“So, before you echo ‘amen’ in your home and place of worship, think. Think and remember, a child is listening.” – Mary Griffith, Prayers for Bobby
The construction of “the closet” to hide our minority sexuality is simultaneously protective and oppressive. Concealing a queer identity can be emotionally and, in some cases, physically protective when hiding it from relatives or community members who may (violently) disapprove. Throughout my childhood and into my late teen years, I hid my sexuality from my family, friends, and the world. For me, the idea of coming out was completely out of the question.
How would my parents take having a gay son?
I questioned to myself on the daily. Further, the Church told me that gays were destined to the pits of Hell. Hiding my sexuality in the darkness at that moment protected me from finding out how my relatives and my community would treat my gay identity.
For sexual minorities, the closet is something that is situationally negotiated throughout the entire life course. “Coming out of the closet” ranges from major milestones, such as revealing one’s sexual orientation to parents or siblings, to less impactful events, like telling that favorite barista at the local coffee shop. Some individuals decide to tell everyone in their social circle, while some only want to tell their close social ties. Additionally, coming out is not a one-time event, such that each new person added to an LGBTQ+ individual’s social circle might need to be told (Adams, 2010). Should I tell them? If I do, when should I tell? How should I tell? Imagine how this constant negotiation plays on the emotional strings of the queer individual’s mind – for some, causing anxieties, obsessions, or depression.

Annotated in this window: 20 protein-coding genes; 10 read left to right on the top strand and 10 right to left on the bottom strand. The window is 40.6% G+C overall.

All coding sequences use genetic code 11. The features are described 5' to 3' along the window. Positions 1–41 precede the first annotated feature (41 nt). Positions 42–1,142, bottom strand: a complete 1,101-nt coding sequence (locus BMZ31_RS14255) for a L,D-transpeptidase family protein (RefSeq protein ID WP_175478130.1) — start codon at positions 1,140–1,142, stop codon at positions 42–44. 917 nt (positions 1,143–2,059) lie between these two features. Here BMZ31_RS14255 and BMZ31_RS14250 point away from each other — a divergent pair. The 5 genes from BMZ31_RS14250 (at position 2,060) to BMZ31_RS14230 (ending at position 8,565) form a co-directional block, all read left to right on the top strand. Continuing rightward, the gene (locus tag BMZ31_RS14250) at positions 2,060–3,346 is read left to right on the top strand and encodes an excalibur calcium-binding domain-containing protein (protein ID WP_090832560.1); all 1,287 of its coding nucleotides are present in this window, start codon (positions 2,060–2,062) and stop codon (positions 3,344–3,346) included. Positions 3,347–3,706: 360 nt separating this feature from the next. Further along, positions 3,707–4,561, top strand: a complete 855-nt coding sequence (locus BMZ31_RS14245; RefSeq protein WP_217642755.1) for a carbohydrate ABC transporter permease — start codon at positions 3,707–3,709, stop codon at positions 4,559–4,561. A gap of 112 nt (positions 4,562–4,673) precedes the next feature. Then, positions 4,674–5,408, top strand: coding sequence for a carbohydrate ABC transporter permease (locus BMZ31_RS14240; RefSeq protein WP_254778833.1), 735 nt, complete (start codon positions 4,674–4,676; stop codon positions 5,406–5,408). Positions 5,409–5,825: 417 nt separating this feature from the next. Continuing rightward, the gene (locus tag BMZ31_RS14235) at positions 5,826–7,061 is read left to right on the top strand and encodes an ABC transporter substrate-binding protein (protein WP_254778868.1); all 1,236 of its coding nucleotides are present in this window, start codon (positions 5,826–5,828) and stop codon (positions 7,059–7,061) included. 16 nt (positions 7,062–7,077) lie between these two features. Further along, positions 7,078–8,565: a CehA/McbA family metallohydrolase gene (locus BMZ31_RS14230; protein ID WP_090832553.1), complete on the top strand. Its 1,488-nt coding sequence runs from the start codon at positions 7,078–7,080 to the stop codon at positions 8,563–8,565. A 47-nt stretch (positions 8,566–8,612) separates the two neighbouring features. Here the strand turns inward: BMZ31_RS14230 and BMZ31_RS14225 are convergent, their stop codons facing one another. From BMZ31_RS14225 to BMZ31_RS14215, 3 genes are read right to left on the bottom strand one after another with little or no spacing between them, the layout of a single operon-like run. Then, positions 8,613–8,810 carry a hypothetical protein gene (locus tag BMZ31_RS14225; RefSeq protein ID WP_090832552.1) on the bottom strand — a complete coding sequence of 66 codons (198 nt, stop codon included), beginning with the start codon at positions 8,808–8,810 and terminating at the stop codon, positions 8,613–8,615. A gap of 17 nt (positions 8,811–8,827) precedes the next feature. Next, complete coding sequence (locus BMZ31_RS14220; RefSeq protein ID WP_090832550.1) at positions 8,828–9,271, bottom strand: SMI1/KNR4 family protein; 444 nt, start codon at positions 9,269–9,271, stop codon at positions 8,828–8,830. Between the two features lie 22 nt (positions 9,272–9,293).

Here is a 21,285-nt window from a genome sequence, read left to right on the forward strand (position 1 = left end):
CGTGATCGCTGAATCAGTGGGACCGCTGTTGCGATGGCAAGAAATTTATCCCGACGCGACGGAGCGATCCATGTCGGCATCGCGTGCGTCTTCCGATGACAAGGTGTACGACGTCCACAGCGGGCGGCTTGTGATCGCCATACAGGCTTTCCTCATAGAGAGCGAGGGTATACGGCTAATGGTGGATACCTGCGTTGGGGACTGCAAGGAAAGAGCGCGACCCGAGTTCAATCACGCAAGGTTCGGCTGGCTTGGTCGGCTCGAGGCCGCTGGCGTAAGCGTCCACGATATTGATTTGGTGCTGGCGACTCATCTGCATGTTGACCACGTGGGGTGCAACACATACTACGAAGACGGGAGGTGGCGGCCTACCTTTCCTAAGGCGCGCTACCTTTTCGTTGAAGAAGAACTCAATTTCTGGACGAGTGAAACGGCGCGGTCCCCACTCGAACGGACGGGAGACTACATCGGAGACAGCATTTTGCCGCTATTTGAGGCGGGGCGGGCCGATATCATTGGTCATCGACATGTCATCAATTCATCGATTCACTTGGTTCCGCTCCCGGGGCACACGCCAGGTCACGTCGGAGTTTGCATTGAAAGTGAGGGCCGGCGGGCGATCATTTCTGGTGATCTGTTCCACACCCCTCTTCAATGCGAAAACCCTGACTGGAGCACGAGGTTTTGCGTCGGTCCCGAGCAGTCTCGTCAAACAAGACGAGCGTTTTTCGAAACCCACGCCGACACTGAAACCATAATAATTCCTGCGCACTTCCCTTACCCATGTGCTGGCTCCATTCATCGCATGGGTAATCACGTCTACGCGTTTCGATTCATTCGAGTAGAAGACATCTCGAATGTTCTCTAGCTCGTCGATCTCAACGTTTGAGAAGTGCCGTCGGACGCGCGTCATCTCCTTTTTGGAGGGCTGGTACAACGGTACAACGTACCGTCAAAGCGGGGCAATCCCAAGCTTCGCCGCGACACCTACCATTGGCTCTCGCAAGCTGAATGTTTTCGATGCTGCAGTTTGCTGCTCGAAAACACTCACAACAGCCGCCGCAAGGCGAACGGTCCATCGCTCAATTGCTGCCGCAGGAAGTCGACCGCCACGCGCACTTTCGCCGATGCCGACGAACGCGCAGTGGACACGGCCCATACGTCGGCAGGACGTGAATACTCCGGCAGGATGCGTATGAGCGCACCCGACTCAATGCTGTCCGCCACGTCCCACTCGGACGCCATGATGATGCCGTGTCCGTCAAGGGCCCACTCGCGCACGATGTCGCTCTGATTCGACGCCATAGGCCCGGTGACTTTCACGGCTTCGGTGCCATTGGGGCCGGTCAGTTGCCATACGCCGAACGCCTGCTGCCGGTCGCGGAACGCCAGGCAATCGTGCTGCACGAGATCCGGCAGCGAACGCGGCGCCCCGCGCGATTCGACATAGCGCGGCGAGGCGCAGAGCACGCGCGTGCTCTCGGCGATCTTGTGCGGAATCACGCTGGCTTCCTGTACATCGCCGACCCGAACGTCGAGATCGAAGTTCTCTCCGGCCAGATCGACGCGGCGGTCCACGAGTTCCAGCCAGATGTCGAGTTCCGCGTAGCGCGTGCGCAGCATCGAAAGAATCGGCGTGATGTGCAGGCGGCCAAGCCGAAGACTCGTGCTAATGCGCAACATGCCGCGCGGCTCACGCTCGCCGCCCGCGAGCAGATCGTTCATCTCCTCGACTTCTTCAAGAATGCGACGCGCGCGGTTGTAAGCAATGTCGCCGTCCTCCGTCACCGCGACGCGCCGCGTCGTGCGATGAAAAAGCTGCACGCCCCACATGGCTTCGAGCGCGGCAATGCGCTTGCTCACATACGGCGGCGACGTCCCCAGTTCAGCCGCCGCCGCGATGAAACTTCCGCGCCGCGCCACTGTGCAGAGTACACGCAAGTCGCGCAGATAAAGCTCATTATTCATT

For me, the closet became my sacred, albeit dark, place for self-exploration and self-understanding. I went through several crucial mental developmental stages (and even physical stages… puberty!) within the closet. First, I had to come to terms with accepting my gay identity as a part of my holistic being. This part was the hardest; with society at large telling my 12-year old self that gay people were disgusting, I had the wonderful “gift” of internalized-homophobia drilled into my head. As I slowly accepted being gay, I was then able to take my first baby steps out of the closet.
The strategies I used within the closet to cope with sexual minority stress aided me emotionally while in the closet, but were ultimately maladaptive (harmful) coping strategies. My in-closet coping strategies were riddled with intense anxieties and obsessions/compulsions about concealing my identity and understanding my gay identity in relation to a heterocentric society. Although I am now out of the closet, these maladaptations reverberate and echo into my present state.